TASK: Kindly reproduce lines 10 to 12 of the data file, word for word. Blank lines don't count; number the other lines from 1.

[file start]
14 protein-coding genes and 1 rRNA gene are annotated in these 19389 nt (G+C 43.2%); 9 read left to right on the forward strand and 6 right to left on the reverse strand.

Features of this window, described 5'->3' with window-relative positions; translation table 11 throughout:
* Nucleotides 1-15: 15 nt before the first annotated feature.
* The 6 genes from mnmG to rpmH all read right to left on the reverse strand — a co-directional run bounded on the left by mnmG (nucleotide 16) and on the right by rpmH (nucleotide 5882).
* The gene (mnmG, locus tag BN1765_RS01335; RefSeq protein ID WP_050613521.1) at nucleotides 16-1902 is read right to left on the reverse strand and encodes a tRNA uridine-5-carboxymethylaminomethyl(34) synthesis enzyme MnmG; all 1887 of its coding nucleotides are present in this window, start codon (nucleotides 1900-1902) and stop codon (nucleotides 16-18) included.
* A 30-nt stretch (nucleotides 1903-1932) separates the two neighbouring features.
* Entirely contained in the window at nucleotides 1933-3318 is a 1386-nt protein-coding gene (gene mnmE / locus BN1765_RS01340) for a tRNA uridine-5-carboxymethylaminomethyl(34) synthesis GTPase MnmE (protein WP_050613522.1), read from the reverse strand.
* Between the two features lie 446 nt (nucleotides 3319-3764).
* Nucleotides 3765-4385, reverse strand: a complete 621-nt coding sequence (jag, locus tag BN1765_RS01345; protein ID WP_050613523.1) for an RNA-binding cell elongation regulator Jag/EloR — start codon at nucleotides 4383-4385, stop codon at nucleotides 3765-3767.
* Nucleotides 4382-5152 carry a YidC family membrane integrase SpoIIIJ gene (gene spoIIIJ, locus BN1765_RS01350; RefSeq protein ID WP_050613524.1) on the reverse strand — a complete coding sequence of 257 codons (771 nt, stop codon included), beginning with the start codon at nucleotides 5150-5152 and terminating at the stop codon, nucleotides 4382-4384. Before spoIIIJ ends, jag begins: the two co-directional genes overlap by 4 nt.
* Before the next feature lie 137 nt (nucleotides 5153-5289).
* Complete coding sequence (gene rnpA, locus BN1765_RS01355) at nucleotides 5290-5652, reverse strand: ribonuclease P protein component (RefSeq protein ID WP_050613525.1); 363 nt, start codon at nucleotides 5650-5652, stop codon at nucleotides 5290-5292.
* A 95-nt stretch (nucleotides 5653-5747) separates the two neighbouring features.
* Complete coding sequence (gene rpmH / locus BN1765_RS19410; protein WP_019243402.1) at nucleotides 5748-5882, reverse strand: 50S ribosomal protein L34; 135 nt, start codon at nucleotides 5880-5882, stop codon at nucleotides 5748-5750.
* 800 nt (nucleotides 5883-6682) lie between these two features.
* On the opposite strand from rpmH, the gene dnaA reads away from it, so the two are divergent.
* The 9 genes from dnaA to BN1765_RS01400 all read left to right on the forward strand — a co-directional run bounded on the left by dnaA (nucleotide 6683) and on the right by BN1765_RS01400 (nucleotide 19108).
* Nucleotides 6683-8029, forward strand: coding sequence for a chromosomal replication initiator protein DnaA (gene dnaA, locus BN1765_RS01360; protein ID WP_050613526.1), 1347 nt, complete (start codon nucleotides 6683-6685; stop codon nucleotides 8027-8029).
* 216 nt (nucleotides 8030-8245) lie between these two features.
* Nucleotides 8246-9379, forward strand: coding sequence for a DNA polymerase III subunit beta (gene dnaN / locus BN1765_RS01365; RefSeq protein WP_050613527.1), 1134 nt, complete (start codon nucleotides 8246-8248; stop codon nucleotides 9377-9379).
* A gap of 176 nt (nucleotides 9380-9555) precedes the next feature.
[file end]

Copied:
* Nucleotides 4382-5152 carry a YidC family membrane integrase SpoIIIJ gene (gene spoIIIJ, locus BN1765_RS01350; RefSeq protein ID WP_050613524.1) on the reverse strand — a complete coding sequence of 257 codons (771 nt, stop codon included), beginning with the start codon at nucleotides 5150-5152 and terminating at the stop codon, nucleotides 4382-4384. Before spoIIIJ ends, jag begins: the two co-directional genes overlap by 4 nt.
* Before the next feature lie 137 nt (nucleotides 5153-5289).
* Complete coding sequence (gene rnpA, locus BN1765_RS01355) at nucleotides 5290-5652, reverse strand: ribonuclease P protein component (RefSeq protein ID WP_050613525.1); 363 nt, start codon at nucleotides 5650-5652, stop codon at nucleotides 5290-5292.